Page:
International Connection

Interview with French Student Laura De Rojas

A Magazine sat down with Laura De Rojas, a textile engineering major from the French school ENSAIT. She’s spending the semester studying abroad in Hong Kong. We talked about her favorite things in the city of Lille, finding an internship in France, what her classes are like and her personal style.

 

A Magazine: How did you decide to go to school for fashion?

Lauren DeRojas: It wasn’t an obvious decision at first since I was studying engineering in school. I have always been interested in clothes, because my mother sews along with my grandmother. I was interested in fashion during high school, but my parents didn’t want me to pursue a design degree. I like fashion, but I wasn’t really involved with it and my studies were more science based, so I naturally followed the engineering track for school. So I chose my major, textile engineering, as a way to get into fashion, but not through the arts. To be honest, I like the science aspect much more than if I was on a creative track.

 

AM: What are some of the projects you’ve done?

LD: Last year, we worked on a project with a fashion school in Belgium. We were matched with design students, and we helped the Belgian designers source fabrics for their accessories; it was fun.

 

AM: Do you ever get to be creative in some of your classes?

LD: Not really, the teachers don’t mind if you’re creative artistically, but it’s not expected. The students in my major are asked to be more creative in a problem solving way.

 

AM: What are some of your favorite things about your city?

LD: Lille is such a nice city; I love it, because it’s young. And there’s great nightlife and people are not arrogant, and it’s good for beers. The center of the city is quite beautiful, and it has a rich feel with all the boutiques. We don’t have a lot of brands in France; we have some like Zara, Mango and H&M. But we have far fewer than the United States.

 

AM: Do you think there are more boutiques than chain stores in France?

LD: Yeah, I like it better this way though. I mean chain stores provide jobs for people, but the money doesn’t go back to the people or the city in some way. It just goes to the big boss while the profits of boutiques are really for the small business owner, and to me, it seems more human. Also, the products are not mass produced clothes, which promotes buying quality over quantity. So hopefully there is less of an impact on the environment. Customers will ask for good quality and low environmental impact, because in France, we are really sensitive to the environment. But then sometimes you just want a 5 euro t-shirt from H&M.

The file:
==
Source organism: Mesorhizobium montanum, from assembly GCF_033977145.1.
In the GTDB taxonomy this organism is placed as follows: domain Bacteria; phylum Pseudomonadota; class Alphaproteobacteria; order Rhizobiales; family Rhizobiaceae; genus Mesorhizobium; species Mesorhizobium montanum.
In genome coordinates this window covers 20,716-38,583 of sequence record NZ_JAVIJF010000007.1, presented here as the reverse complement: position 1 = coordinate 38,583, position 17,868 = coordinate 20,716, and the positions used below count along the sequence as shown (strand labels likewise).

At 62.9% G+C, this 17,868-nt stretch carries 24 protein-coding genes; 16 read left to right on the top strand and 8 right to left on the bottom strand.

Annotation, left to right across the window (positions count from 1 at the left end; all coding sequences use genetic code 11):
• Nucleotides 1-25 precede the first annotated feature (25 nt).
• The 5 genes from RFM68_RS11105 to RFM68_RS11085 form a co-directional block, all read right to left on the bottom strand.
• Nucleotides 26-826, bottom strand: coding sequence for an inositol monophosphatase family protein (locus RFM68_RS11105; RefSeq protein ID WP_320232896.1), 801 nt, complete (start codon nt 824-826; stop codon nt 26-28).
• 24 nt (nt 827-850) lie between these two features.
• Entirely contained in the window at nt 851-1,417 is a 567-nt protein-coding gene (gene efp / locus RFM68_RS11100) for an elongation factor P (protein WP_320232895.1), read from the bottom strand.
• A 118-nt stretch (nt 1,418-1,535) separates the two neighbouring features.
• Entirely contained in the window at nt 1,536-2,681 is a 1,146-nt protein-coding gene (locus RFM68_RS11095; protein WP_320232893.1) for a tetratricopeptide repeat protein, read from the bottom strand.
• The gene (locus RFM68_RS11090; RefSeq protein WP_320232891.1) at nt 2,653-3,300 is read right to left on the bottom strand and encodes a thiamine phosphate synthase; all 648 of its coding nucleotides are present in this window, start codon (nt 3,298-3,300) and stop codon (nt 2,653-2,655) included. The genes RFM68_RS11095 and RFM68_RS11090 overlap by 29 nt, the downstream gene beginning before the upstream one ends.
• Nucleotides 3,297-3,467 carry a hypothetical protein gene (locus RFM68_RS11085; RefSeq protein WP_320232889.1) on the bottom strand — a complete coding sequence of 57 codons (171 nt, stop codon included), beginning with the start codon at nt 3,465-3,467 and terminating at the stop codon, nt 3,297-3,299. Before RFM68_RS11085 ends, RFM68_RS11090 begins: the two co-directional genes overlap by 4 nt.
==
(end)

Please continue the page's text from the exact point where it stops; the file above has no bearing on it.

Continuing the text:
AM: What are some of your favorite things about Hong Kong?

LD: I really love Hong Kong Island. It’s beautiful, and it has the finest buildings. I also love SoHo, because it’s full of French expats. There are so many boutiques, bars and cafes. But I feel like I’m getting a little bit of an ego because the locals seem to like French culture a lot here. I think that has been the most surprising aspect of my stay.

 

AM: What type of job do you hope to get once you graduate?

LD: I say buyer, but I don’t really know what I mean by that most times since it is so broad.  Maybe also a project manager. I hope to find a good internship this summer to help me decide.

 

AM: How do you find a good internship in France?

LD: You can apply online for some, but it’s difficult. It’s based more on who you know. I’m not saying it’s impossible to find one if you don’t know anyone, but it helps a lot. But now I’m reaching out to everyone I know in the companies I’m applying for. I just feel like people are more willing to hire those that they know than a total stranger. And if your internship is longer than two months the company has to pay you minimum wage, if it’s less than that then they won’t pay.

 

AM: How much work do you usually do?

LD: Around 40 hours a week. I’m looking for an assistant engineering internship, so I may end up working more because engineers don’t have normal hours. You can work whenever you want as long you meet your objectives. And that could be good or bad depending on how long it takes for you to meet your goal. You almost always end up working more than the labor workers.

 

AM: How long will your internship last?

LD: 6 months. For my final year of schooling, I will take classes for 4 months then work at my internship for 6 months before graduation.

 

AM: What is your personal style, what do you think about fashion?

LD: Now that I’ve been in Hong Kong, I realize I dress very French. In France, I thought I was different from my peers. I usually dress in a lot of neutrals with minimal pops of color. But I like to dress different than my fellows. I don’t like to follow trends, but I like things to be beautiful and elegant too. There are some things that are really stylish, but I don’t want to wear them because they aren’t elegant and elegance is really important to me. It gives you power and confidence. But sometimes it can be a bit boring, because you feel like you’re always wearing the same colors.

 

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